The new chairman of the Conference of Health Ministers wants to push for a ban on single-use E-cigarettes. “I am absolutely in favor of these vapes being taken off the market,” Baden-Württemberg’s Health Minister Manfred Lucha told the German Press Agency in Stuttgart. He said there are already efforts by colleagues in the environmental sector to consider a ban. “As health minister, I expressly support these. The federal and state governments should now urgently address this issue,” the Green politician said. However, he was speaking for himself and not for the state government, Lucha said.
Bavaria is calling for a Europe-wide ban on disposable E-cigarettes. The cabinet there had recently passed a Bundesrat initiative calling on the federal government to lobby at EU level for a sales ban on such disposable products. The background to the initiative is to slow down the growing market for these disposable products. After only one use of the E-cigarettes, electronic waste, plastic waste and used batteries would accumulate. With an amendment to the EU Single-Use Plastics Directive, a ban could be enshrined in the Single-Use Plastics Ban Regulation, he said. “Vapes are so dangerous because they are such a low-threshold, lifestyle-type entry point,” Lucha told dpa. “This significantly lowers the threshold of access.” But it’s not just disposable cigarettes that are a thorn in his side, but e-cigarette smoking in general. “We need to have an honest debate about banning electronic cigarettes, for example when it comes to the flavors,” Lucha said. “It is precisely these flavors that tempt people to start.” According to his ministry, added flavors that made e-cigarettes appealing, such as menthol, should be banned. The addition of menthol has been banned in classic cigarettes since 2020. It is not comprehensible why E-cigarettes should be subject to less stringent regulations than classic cigarettes, Lucha said. He calls for legal equality. “I consider the discussion as to whether smoking, vaporizing or only heating is taking place here to be a sham debate. In the end, what matters is which pollutants arrive in the body of the user or nearby persons.” E-cigarettes suggest a lower health burden – and this must be avoided, he said. The rules of non-smoker protection must also apply to E-cigarettes, Lucha said. But so far, that only applies if the E-cigarettes that also contain nicotine, Lucha’s ministry said. If someone smokes an E-cigarette in a restaurant, regulatory agencies have little chance of proving that there really is nicotine in it, the ministry said. “A general equality, regardless of the ingredient, would create legal certainty here and greatly simplify the possibility of control.” Disposable E-cigarettes are filled with a flavored liquid that cannot be refilled and have a battery that cannot be recharged. After complete use, they are therefore E-waste. “We need a qualified debate about more and more precise restrictions on smoking and consistent non-smoker protection,” he said. “We’re looking at which customs and spatial contexts we don’t want smoking in even more.” The professional association of pulmonologists warns of a veritable epidemic, as is already rampant in the United States. “We fear that the next generation of smokers will be raised,” says Stuttgart-based pulmonologist Alexander Rupp. E-cigarettes are anything but harmless, he adds. Vapes are a gateway to tobacco smoke, he said. “They are especially aimed at young people, want to come across as cool and hip.” It’s much easier to get into, Rupp said. The association representative stressed that he fully supports Lucha’s push, saying there is a need for a ban on advertising and restrictions on sales.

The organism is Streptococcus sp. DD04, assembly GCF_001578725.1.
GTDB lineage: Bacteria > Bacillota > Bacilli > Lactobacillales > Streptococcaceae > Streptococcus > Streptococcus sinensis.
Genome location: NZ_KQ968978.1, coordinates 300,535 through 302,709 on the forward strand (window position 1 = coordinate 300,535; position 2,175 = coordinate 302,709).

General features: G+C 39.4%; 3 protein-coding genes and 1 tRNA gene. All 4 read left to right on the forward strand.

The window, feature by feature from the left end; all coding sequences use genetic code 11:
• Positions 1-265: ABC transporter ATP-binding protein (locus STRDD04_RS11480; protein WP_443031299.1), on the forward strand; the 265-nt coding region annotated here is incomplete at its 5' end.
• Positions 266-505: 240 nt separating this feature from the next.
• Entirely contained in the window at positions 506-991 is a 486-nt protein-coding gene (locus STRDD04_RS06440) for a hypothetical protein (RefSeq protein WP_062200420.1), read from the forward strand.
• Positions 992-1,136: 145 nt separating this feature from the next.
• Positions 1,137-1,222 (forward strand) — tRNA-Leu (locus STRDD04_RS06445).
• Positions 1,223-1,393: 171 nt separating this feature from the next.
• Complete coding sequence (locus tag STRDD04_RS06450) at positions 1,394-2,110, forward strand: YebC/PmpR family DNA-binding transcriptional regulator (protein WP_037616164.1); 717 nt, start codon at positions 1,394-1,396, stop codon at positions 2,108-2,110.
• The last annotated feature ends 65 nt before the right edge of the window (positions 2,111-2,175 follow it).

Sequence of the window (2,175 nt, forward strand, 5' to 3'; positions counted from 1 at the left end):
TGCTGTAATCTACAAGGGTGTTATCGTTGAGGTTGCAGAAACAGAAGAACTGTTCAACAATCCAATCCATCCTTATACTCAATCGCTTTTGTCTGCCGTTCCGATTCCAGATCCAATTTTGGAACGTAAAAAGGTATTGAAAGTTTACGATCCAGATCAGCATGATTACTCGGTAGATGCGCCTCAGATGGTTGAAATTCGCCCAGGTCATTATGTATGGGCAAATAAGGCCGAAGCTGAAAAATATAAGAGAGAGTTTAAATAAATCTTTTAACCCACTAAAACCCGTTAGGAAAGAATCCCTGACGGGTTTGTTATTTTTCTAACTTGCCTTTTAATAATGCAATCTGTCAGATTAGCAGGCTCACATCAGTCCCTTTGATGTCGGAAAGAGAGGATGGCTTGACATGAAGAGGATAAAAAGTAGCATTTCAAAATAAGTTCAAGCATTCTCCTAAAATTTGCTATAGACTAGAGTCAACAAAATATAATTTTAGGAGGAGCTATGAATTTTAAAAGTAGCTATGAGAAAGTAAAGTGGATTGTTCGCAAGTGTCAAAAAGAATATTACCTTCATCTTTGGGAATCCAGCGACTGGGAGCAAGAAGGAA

Nachrichten, Jan 30)